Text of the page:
Friday, March 23, 2012

On the Question of #whOWNSpace

On the Question of #whOWNSpace

It has happened slowly. Many of us have not even noticed. Little by little, the cities we inhabit — malls, shopping centers, movie theaters, private plazas, parks, and in some unfortunate places even entire streets and neighborhoods — become increasingly privatized. Yet many of us do not often stop and ask ourselves what this means and what we are losing in the process. What happens to democracy when we do not have the spaces to meet, organize, and collectively plan for our future? What happens when our city does not belong to us?

On September 17th, 2011 the Occupy Wall Street movement brought new light to the privatization of the city when a group of activists occupied Zuccotti Park, a Privately Owned Public Space (POPS) in New York City’s Financial District. POPS legislation was developed in 1961 as a way to let developers negotiate building variances, often increasing the square footage of rentable space, in return for plazas and parks that should be open and welcoming to the public for multiple uses. The legislation has led to private entities building 3.5 million square feet of areas that they control but are, in theory, public.

Further, the rules governing the different POPS can be confusing and, at times, contradictory to actual law. After all, what does it mean when the POPS at 60 Wall Street asks people to not use space ‘excessively’? With this and other questions in mind, design collaborative DSGN AGNC organized a group of concerned designers, artists, lawyers, educators and citizens to launch #whOWNSpace. Thus far, groups that have contributed to #whOWNSpace include DSGN AGNC, who provided the initial vision, along with DoTank: Brooklyn, 596 acres, The Public School New York, BRUNO, and Not An Alternative.

At its core, #whOWNSpace arises from questions that the Occupy Wall Street movement brings up about ownership and use of open space in New York City, and cities around the world. The project seeks to reveal and question the often-conflicting rules that govern privatized public space, to advocate for changes when necessary, and to propose alternative policies, uses and designs for public space that encourages democratic vitality.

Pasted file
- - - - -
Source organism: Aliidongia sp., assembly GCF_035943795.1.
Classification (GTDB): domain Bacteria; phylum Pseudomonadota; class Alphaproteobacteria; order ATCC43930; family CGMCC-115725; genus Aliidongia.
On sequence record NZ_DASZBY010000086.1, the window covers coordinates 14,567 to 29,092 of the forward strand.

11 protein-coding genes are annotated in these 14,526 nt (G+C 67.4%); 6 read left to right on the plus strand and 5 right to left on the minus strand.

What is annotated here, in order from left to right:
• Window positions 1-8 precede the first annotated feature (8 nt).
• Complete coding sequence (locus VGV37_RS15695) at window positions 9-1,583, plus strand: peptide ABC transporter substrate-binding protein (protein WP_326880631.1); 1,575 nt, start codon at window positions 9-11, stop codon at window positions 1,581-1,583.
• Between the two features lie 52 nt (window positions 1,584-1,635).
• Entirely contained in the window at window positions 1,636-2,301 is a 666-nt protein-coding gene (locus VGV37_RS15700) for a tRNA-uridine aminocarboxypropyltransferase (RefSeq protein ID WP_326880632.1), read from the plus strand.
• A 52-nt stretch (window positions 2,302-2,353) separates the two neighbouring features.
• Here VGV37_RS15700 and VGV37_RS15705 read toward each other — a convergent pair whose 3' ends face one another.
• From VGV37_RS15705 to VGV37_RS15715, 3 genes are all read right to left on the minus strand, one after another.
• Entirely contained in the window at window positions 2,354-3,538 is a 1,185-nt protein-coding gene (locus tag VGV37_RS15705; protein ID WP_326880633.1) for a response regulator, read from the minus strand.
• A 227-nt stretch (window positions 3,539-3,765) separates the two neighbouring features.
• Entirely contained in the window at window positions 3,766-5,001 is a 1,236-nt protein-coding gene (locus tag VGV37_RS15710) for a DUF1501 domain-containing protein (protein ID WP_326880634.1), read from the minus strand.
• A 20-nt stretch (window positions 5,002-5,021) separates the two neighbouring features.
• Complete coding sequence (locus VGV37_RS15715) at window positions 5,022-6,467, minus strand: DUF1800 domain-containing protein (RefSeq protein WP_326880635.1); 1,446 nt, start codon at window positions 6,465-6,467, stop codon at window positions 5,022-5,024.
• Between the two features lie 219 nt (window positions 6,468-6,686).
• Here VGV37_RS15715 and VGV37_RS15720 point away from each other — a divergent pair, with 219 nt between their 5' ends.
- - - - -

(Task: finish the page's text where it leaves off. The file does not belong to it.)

Image by Klaus for the MAS CONTEXT ISSUE 13 cover

Removing Fences: an Update and a Freedom of Information Lawsuit

Construction "Work" by the fenced Jean Dubuffet sculptures.
Image taken by Francisca Benitez and manipulated by Quilian Riano
Earlier this week the OWS community sought to celebrate the six month anniversary of the occupation in Zuccotti Park (also known as Liberty Plaza).  The response by the NYPD was violent and it lead to mass arrests and the illegal re-fencing of the Privately-Owned Public Space.

The Village Voice took the occasion to echo a previous article on #whOWNSpace's efforts at Zuccotti Park and ask the question: "Was Zuccotti Park Legally Allowed To Be Closed This Weekend?" Legal experts quoted agreed; it was not. However, many of you again took time to contact the NYC Department of Buildings (DOB) and the barricades -- belonging to private security -- came off soon after.

While the barricades around Zuccotti have been removed; they are stored in the corner of the plaza, and we are monitoring the DOB's response to a complaint that such storage is not in the approved plans for the public plaza.

The Chase Manhattan Plaza, however, is still fenced. In "Fences Are Still Up -- What's Going On At Chase Manhattan Plaza?, the Village Voice reports:
There's now work going on at Chase Manhattan Plaza. At least, that's the impression you'd get from the handful of flagstones that have been torn up from the plaza and surrounded by orange safety cones. But in the weeks since this apparent work began, there hasn't been much working to be seen. Most days, behind the fences, the plaza is as deserted and silent as it has been since September 15.
Concerned New Yorker and Department of Buildings expert Richard Nagan, an agent of Nagan Ex, Inc., decided to find out what the scope of the approved work was – just how long could we anticipate this favorite spring and summer hang out would be off limits? But his request for the plans was met with a blanket denial by the DOB. The plans would not be made available unless Nagan got the permission of the building owners. The DOB claimed disclosing plans for surface waterproofing work without permission from Chase, the bank that has been keeping the public off the plaza for the last six months, would somehow be a danger to life or safety.  

Yesterday, Nagan Ex., Inc., represented by Rankin & Taylor, PLLC and supported by #whOWNSpace, filed a Freedom of Information lawsuit in New York Supreme Court for disclosure of the plans.

For more information please see:
#whOWNSpace Press Release
Activists Sue Department of Buildings to Force Disclosure of Approved Plans for Stalled Construction Work

Richard Nagan v. New York Department of Buildings
Freedom of Information lawsuit

03.27.2012 UPDATE
In The Village Voice:

JP Morgan Chase's Life-And-Death Secret Waterproofing Plan
​The ongoing fight to reopen Chase Manhattan Plaza in the Financial District has taken a strange turn. The nation's biggest bank has undertaken a (possibly imaginary) waterproofing repair project in the plaza. But this is no ordinary (possibly imaginary) waterproofing repair project; this one is so critical, so high-stakes, that the NYPD and the Buildings Department say details of the plan must be kept top secret, because people lives are on the line... read more